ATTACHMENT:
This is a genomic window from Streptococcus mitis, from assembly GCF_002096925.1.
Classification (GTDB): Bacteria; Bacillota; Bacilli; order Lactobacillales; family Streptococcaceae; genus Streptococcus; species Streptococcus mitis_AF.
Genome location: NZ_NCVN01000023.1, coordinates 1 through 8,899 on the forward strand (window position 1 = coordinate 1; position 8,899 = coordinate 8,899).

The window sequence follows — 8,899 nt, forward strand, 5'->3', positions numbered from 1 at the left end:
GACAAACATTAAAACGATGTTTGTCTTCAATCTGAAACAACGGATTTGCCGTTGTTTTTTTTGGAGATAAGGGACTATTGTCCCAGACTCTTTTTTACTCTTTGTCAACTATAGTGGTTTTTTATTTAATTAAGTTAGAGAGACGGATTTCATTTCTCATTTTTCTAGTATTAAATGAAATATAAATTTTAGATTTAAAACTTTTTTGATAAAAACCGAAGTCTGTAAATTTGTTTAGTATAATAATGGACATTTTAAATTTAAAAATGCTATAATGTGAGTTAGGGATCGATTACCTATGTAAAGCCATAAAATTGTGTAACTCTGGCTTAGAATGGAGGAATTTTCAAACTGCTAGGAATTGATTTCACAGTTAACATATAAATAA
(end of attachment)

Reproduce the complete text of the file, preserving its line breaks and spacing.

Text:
This is a genomic window from Streptococcus mitis, from assembly GCF_002096925.1.
Classification (GTDB): Bacteria; Bacillota; Bacilli; order Lactobacillales; family Streptococcaceae; genus Streptococcus; species Streptococcus mitis_AF.
Genome location: NZ_NCVN01000023.1, coordinates 1 through 8,899 on the forward strand (window position 1 = coordinate 1; position 8,899 = coordinate 8,899).

The window sequence follows — 8,899 nt, forward strand, 5'->3', positions numbered from 1 at the left end:
GACAAACATTAAAACGATGTTTGTCTTCAATCTGAAACAACGGATTTGCCGTTGTTTTTTTTGGAGATAAGGGACTATTGTCCCAGACTCTTTTTTACTCTTTGTCAACTATAGTGGTTTTTTATTTAATTAAGTTAGAGAGACGGATTTCATTTCTCATTTTTCTAGTATTAAATGAAATATAAATTTTAGATTTAAAACTTTTTTGATAAAAACCGAAGTCTGTAAATTTGTTTAGTATAATAATGGACATTTTAAATTTAAAAATGCTATAATGTGAGTTAGGGATCGATTACCTATGTAAAGCCATAAAATTGTGTAACTCTGGCTTAGAATGGAGGAATTTTCAAACTGCTAGGAATTGATTTCACAGTTAACATATAAATAA